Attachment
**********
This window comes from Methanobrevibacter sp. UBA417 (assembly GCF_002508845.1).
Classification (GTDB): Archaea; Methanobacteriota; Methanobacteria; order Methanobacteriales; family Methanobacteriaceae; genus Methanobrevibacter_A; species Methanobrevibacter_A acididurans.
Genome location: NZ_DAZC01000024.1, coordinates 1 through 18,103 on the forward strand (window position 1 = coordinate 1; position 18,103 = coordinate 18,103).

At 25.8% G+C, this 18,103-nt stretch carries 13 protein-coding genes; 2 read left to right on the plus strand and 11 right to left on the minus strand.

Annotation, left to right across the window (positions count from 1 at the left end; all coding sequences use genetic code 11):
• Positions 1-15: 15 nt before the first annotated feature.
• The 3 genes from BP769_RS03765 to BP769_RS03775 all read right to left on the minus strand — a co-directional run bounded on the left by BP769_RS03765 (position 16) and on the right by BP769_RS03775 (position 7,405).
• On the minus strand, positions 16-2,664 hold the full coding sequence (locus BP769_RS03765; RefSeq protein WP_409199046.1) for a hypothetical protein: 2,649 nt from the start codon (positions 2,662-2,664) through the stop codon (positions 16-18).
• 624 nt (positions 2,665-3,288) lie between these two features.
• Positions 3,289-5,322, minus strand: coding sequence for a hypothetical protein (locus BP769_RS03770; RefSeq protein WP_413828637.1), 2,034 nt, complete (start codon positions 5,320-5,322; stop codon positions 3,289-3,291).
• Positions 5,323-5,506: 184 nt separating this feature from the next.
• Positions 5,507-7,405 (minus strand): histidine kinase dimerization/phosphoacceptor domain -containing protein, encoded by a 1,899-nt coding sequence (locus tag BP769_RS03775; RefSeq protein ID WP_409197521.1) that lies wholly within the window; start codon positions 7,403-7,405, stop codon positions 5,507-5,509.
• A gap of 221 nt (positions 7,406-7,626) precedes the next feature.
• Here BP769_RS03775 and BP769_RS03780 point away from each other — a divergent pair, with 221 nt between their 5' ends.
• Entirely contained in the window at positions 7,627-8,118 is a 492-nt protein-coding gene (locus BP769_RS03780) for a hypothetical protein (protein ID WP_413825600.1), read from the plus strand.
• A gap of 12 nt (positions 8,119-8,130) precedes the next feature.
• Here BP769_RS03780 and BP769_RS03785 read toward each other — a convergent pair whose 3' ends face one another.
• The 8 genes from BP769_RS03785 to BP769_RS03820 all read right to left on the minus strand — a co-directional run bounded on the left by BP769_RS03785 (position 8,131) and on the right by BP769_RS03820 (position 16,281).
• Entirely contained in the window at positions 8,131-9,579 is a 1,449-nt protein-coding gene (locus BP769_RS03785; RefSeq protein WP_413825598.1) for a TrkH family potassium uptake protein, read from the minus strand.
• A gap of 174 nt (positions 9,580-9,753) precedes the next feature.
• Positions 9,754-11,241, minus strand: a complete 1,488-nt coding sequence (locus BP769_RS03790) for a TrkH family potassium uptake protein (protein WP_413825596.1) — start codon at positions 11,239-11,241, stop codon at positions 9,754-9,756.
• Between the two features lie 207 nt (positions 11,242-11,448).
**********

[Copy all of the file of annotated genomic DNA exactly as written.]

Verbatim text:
This window comes from Methanobrevibacter sp. UBA417 (assembly GCF_002508845.1).
Classification (GTDB): Archaea; Methanobacteriota; Methanobacteria; order Methanobacteriales; family Methanobacteriaceae; genus Methanobrevibacter_A; species Methanobrevibacter_A acididurans.
Genome location: NZ_DAZC01000024.1, coordinates 1 through 18,103 on the forward strand (window position 1 = coordinate 1; position 18,103 = coordinate 18,103).

At 25.8% G+C, this 18,103-nt stretch carries 13 protein-coding genes; 2 read left to right on the plus strand and 11 right to left on the minus strand.

Annotation, left to right across the window (positions count from 1 at the left end; all coding sequences use genetic code 11):
• Positions 1-15: 15 nt before the first annotated feature.
• The 3 genes from BP769_RS03765 to BP769_RS03775 all read right to left on the minus strand — a co-directional run bounded on the left by BP769_RS03765 (position 16) and on the right by BP769_RS03775 (position 7,405).
• On the minus strand, positions 16-2,664 hold the full coding sequence (locus BP769_RS03765; RefSeq protein WP_409199046.1) for a hypothetical protein: 2,649 nt from the start codon (positions 2,662-2,664) through the stop codon (positions 16-18).
• 624 nt (positions 2,665-3,288) lie between these two features.
• Positions 3,289-5,322, minus strand: coding sequence for a hypothetical protein (locus BP769_RS03770; RefSeq protein WP_413828637.1), 2,034 nt, complete (start codon positions 5,320-5,322; stop codon positions 3,289-3,291).
• Positions 5,323-5,506: 184 nt separating this feature from the next.
• Positions 5,507-7,405 (minus strand): histidine kinase dimerization/phosphoacceptor domain -containing protein, encoded by a 1,899-nt coding sequence (locus tag BP769_RS03775; RefSeq protein ID WP_409197521.1) that lies wholly within the window; start codon positions 7,403-7,405, stop codon positions 5,507-5,509.
• A gap of 221 nt (positions 7,406-7,626) precedes the next feature.
• Here BP769_RS03775 and BP769_RS03780 point away from each other — a divergent pair, with 221 nt between their 5' ends.
• Entirely contained in the window at positions 7,627-8,118 is a 492-nt protein-coding gene (locus BP769_RS03780) for a hypothetical protein (protein ID WP_413825600.1), read from the plus strand.
• A gap of 12 nt (positions 8,119-8,130) precedes the next feature.
• Here BP769_RS03780 and BP769_RS03785 read toward each other — a convergent pair whose 3' ends face one another.
• The 8 genes from BP769_RS03785 to BP769_RS03820 all read right to left on the minus strand — a co-directional run bounded on the left by BP769_RS03785 (position 8,131) and on the right by BP769_RS03820 (position 16,281).
• Entirely contained in the window at positions 8,131-9,579 is a 1,449-nt protein-coding gene (locus BP769_RS03785; RefSeq protein WP_413825598.1) for a TrkH family potassium uptake protein, read from the minus strand.
• A gap of 174 nt (positions 9,580-9,753) precedes the next feature.
• Positions 9,754-11,241, minus strand: a complete 1,488-nt coding sequence (locus BP769_RS03790) for a TrkH family potassium uptake protein (protein WP_413825596.1) — start codon at positions 11,239-11,241, stop codon at positions 9,754-9,756.
• Between the two features lie 207 nt (positions 11,242-11,448).